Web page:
Trending: Network Performance News This Week, April 5-11, 2015

Posted by Mae Kowalke on Saturday, April 11, 2015 with No comments

This week's roundup of telecom industry news look at the true nature of 5G, what's spurring NFV and SDN growth, why a secondary RF spectrum market is needed, and a couple of warnings about cloud and network security. Plus: a new breakthrough could lead to cheaper, faster-charging smartphone batteries.

Heavy Reading Q&A: Getting to the Heart of 5G
At this stage, there are a lot more questions than answers about 5G. For example: what is 5G exactly? How will it effectively use both low- and high-band spectrum? And how will 'network slices' help 5G be successful? Light Reading article

Telecom NFV growth spurred by operational efficiencies, SDN by enterprise 
Network Functions Virtualization (NFV) and Software-Defined Networking (SDN) are both enjoying increased adoption in the telecommunications sector. But that popularity is driven by somewhat different market forces. RCR Wireless article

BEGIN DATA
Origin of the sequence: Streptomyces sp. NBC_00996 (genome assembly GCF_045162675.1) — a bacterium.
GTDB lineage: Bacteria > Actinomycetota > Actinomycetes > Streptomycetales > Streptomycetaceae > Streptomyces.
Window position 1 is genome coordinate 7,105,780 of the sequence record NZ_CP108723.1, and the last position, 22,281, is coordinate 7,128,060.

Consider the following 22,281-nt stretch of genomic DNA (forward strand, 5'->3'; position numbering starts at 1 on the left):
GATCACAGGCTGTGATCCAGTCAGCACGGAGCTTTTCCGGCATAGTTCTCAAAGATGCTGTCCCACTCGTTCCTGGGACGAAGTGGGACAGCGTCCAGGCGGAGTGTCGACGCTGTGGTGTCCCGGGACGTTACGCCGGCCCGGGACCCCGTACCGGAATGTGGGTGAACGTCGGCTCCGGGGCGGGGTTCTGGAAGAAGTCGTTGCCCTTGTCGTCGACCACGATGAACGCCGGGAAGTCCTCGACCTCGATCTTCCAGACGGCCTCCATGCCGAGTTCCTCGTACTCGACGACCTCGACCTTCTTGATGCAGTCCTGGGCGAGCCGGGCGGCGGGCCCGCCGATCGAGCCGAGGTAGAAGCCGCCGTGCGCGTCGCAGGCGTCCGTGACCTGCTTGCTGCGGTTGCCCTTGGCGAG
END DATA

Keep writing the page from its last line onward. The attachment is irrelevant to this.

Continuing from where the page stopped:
Reality Check: In need of a secondary RF spectrum market 
Telecommunications 101: radio frequency spectrum is a scarce resource. What's the fairest way to allocate it to each market? Since targets set by the Telecommunications Union have been met asymmetrically among different regions, one option might be a secondary RF spectrum market to allow lawful exchange of the asset. RCR Wireless article

Solving the Cloud Security Crisis
Cloud is undeniably useful, but also undeniably insecure. A new approach is needed to battle the 'bad guys' who initiate hundreds or thousands of cyberattacks every day. SDN is part of the solution. SDxCentral article

State of networks: faster, but under attack 
As mobile and fixed networks grow faster all the time, security takes up more time and resources. Some of the challenges with keeping networks secure include methods used to identify security issues and application overload. RCR Wireless article.  

Smartphone batteries could charge faster, cost less 
Researchers at Stanford University inadvertently discovered a method of using graphite and aluminum to create a new kind of battery that's flexible, can charge fully in as little as one minute, and withstands more than 7,500 cycle without losing capacity. Could this be the future of power for smartphones and other mobile devices? RCR Wireless article